We continue to see some pretty spectacular moves in agricultural commodities, which have been triggered by adverse weather events around the world that have caused production shortfalls. At the same time the free monies policies of the Federal Reserve are leading to increased speculation in commodity markets. This is similar to the scenario that unfolded in 2007 when the Federal Reserve began to cut rates and flood the system with liquidity in response to the subprime crisis.
The unlimited supply of money (including derivatives) created by the Fiat Fools can dwarf the limited supply of hard commodities. We are seeing that occur right now with the price of food stuffs, as represented by the CRB Foodstuffs Index, reaching new highs in terms of year-over-year growth.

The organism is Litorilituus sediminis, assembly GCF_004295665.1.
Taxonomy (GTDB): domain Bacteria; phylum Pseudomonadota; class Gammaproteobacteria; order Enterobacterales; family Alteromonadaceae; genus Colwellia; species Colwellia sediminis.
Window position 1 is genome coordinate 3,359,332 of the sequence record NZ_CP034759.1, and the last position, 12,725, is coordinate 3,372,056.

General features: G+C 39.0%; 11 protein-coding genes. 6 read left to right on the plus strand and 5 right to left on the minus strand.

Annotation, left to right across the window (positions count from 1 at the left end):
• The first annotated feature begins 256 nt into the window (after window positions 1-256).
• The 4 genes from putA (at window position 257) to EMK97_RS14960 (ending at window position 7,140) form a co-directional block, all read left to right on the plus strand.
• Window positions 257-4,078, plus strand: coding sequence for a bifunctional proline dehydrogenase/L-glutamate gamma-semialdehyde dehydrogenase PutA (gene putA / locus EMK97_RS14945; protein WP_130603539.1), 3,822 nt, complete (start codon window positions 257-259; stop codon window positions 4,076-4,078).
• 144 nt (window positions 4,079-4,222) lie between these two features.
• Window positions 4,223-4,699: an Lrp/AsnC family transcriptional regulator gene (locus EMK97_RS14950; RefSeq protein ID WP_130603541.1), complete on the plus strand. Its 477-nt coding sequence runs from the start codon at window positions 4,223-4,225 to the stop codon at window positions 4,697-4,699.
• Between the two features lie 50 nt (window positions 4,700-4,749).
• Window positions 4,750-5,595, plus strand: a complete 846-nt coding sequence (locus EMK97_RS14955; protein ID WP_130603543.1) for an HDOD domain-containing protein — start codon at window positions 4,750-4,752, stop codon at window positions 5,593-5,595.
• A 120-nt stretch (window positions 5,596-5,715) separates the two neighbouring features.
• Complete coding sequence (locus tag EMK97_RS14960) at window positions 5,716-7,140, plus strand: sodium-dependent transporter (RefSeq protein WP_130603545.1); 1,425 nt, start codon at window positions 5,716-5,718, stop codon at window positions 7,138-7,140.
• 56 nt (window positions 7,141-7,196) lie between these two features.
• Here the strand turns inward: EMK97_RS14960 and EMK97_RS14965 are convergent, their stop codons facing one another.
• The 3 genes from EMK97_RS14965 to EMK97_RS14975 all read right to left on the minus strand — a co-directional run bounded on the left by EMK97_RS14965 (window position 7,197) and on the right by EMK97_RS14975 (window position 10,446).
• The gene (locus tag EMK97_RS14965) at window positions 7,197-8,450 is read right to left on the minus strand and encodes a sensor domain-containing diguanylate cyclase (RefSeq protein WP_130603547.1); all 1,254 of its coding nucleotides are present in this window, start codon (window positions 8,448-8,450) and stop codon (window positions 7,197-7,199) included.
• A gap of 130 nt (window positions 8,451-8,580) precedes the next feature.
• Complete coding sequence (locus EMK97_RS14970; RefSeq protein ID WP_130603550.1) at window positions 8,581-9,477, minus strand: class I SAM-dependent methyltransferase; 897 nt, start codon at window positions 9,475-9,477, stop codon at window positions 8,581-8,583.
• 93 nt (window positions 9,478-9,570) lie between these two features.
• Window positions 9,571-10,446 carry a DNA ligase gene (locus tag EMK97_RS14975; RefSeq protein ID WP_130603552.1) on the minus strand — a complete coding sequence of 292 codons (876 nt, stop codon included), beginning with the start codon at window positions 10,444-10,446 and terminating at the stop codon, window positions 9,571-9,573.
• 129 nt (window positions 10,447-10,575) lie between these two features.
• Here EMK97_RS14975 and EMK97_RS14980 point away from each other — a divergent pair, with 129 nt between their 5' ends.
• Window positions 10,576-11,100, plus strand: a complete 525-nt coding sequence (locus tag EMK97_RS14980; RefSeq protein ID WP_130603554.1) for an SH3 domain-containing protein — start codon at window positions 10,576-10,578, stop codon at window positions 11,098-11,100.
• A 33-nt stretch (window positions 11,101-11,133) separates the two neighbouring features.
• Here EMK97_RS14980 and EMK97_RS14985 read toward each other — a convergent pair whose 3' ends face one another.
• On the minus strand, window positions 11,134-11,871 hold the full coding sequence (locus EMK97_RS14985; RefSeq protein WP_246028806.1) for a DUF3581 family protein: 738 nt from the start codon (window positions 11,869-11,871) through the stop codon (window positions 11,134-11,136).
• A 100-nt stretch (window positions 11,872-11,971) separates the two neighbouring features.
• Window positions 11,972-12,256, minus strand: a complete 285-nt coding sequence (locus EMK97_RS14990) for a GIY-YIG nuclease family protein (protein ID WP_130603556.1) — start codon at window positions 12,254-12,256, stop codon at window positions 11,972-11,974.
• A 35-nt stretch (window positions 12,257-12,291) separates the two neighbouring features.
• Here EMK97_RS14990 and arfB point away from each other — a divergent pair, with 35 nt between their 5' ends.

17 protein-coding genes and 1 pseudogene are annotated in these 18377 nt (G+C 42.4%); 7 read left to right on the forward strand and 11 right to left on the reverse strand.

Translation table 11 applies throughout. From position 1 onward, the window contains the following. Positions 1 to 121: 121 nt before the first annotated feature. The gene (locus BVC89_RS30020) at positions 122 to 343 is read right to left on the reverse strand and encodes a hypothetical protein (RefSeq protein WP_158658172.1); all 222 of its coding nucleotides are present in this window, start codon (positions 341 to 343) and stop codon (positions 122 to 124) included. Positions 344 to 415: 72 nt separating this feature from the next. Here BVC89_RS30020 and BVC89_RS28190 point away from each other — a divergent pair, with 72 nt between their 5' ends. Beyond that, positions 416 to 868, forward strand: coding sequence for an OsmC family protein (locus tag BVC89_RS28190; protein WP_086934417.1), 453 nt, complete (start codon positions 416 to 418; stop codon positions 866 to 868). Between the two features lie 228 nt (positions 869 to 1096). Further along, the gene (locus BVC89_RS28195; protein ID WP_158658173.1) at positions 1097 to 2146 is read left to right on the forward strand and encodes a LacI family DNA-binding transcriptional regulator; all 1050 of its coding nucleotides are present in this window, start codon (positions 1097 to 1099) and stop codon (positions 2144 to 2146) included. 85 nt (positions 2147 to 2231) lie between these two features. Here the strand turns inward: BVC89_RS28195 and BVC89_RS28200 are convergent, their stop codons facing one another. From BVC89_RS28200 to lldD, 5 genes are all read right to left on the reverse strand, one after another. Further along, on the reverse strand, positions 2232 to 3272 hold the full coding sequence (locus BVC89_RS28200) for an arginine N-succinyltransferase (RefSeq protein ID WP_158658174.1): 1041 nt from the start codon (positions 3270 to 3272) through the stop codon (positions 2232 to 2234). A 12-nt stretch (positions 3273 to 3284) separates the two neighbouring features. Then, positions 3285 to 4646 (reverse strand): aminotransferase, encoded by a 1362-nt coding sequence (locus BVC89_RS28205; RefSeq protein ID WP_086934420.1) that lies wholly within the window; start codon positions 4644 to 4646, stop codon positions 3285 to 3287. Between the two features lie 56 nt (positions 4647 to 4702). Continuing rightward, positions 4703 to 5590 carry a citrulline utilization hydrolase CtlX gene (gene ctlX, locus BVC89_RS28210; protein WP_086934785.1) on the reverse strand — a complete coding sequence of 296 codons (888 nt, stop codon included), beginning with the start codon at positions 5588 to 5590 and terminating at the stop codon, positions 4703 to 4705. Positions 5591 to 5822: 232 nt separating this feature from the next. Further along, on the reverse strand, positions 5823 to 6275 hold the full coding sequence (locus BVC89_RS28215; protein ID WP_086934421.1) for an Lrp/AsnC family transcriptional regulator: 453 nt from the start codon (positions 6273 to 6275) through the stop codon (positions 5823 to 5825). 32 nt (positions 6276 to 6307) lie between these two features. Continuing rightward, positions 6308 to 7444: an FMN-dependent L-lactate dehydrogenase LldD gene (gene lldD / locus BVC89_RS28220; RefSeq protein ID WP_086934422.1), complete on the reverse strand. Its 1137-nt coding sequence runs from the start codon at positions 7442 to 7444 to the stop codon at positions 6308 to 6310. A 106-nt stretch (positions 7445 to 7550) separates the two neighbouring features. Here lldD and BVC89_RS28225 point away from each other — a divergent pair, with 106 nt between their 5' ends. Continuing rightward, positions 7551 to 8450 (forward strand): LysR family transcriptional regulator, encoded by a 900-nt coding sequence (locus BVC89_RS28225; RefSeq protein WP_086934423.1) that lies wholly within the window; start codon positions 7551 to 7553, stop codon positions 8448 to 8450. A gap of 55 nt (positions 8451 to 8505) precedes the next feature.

How is this consistent with the Federal Reserve dual mandate of full employment and price stability?
The unintended consequence here is that the restaurant industry is going to feel margin pressure in the not-too-distant future. The last time corn was at $6, Casual Dining margins were over 200 basis points lower than they were in 2Q10! Additionally, news that the EPA is expected to sign off on higher concentrations of ethanol in gasoline for newer vehicles, raising the maximum blend from 10% to 15%, is further supportive of corn prices.
Consumers on Main Street might get the complexities of derivative markets, but they do understand the ramifications of paying higher prices food and gas.